Has anyone ever asked you that question before? Have you ever thought about how you would answer? Certainly, there are many people who would do what they do because they enjoy it. Many of them would do it every day with or without getting paid for it. I certainly have, and maybe you've done the same. In fact, if a normal day starts for you with excitement, since you can't wait to jump into a creative project once you get out of bed, then there's a high probability that you're pursuing God's design for your life: You were created to create.
But that still doesn't answer the question of why we create. Sure, we may create because we want to, but what about those days when we don't feel like it? Is it possible to still give God our best on those days? I believe we can and we should. Some will say that creating for them is a form of therapy, helping them cope with difficult things. I know I've been there, and maybe you can also relate to that.
But let's see if we can take this beyond the immediate, personal benefits of creating, and the satisfaction that can bring. When it comes to what drives our need to create, there are certainly things that can be involved, and some of those are not always God's best for us. Sometimes we create in order to compete with other creative people. Sometimes we create in order to get attention or to be approved and popular.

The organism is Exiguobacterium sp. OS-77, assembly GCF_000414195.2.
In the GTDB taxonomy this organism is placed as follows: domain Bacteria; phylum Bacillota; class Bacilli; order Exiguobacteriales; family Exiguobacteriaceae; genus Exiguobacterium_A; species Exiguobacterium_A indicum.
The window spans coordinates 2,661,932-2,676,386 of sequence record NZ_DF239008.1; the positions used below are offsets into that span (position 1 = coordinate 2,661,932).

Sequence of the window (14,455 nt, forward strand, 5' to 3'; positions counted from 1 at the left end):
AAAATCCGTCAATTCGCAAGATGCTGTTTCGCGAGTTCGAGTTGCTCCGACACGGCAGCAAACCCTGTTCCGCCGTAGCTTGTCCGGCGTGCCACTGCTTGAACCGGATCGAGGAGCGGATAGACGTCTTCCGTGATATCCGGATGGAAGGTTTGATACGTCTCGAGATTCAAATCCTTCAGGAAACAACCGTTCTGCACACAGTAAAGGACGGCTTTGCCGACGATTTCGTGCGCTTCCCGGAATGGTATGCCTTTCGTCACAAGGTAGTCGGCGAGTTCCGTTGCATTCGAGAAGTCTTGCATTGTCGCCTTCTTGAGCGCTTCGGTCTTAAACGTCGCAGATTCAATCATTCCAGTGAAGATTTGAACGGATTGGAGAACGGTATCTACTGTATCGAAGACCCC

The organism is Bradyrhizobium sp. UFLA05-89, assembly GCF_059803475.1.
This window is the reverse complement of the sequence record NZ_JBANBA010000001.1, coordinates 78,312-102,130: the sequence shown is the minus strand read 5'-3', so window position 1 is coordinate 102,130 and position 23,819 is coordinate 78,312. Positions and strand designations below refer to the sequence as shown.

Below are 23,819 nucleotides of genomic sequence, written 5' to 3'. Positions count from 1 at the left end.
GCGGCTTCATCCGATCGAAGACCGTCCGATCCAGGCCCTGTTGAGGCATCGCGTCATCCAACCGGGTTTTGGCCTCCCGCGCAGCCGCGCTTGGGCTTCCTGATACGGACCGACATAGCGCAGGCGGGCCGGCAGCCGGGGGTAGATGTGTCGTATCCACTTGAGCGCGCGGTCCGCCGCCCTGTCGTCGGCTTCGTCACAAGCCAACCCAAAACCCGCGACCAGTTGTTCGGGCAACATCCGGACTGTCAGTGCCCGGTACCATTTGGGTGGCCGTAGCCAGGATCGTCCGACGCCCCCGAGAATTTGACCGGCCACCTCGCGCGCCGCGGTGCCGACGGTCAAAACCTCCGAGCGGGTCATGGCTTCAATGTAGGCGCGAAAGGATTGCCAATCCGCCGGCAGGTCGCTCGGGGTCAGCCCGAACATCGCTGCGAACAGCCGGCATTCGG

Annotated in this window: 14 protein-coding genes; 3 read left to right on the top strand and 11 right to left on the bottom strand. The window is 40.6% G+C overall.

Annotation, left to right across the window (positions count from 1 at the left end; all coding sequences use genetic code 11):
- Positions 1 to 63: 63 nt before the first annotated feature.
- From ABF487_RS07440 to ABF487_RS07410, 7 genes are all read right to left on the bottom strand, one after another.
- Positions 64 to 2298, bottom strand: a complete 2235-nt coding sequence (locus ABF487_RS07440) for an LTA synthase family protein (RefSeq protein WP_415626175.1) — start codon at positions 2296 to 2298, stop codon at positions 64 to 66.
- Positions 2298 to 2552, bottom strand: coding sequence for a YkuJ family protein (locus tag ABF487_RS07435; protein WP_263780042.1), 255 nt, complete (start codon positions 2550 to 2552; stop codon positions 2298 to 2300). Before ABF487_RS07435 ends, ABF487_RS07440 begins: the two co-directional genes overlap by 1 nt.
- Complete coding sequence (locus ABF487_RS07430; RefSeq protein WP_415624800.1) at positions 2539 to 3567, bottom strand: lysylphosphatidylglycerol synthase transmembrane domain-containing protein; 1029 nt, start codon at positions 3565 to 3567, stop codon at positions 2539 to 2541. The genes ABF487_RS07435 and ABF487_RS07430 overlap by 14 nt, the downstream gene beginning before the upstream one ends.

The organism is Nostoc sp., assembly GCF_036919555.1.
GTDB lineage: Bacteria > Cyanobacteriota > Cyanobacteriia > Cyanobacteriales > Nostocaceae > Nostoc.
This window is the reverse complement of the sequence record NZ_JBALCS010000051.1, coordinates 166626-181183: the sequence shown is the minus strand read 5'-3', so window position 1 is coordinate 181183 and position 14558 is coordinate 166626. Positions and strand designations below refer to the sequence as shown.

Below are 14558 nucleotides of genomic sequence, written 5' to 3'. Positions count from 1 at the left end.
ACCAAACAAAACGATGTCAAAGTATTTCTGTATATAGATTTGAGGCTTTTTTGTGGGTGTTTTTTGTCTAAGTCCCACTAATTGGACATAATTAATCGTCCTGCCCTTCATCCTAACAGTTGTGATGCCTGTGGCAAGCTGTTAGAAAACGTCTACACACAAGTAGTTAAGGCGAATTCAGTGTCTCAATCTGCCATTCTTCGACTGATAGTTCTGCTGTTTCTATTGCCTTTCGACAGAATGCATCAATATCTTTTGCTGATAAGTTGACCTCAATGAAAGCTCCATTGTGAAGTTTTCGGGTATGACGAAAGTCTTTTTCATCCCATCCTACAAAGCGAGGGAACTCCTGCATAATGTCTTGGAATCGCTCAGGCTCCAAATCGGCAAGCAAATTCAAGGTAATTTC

I'm going to challenge your thinking with this next part. You and I were made in the image of the Creator–not just any creator, but THE Creator. So if we're made in his image, then it should be no surprise that we want to create things. But you and I need to be in that place where we aren't moved by the applause of people or the lack of it. We need to be moved by the things that get God's applause in our lives.
Why? Because If I have to get man's applause in order to be fulfilled, then eventually I'll do whatever it takes to get that applause. And that kind of mindset will almost always lead to compromise. I think we've all seen how desperately some child stars will strive for that kind of applause as they become adults. Sometimes that turns out very badly, depending on how fans respond.
But you and I don't have to go that route with our creativity. We can keep our eyes fixed on Jesus Christ, the Author and Finisher of our faith. Not only can he guide our creative efforts, but he can be the source and motivation of our creativity. I encourage you today to invite him into your creative time, and allow him to help you make any adjustments necessary. Reminding ourselves that we create in a way that pleases our Savior can help us keep our creative efforts in the right place.
I will praise You, for I am fearfully and wonderfully made; Marvelous are Your works, And that my soul knows very well.
–Psalm 139:14 (NKJV)
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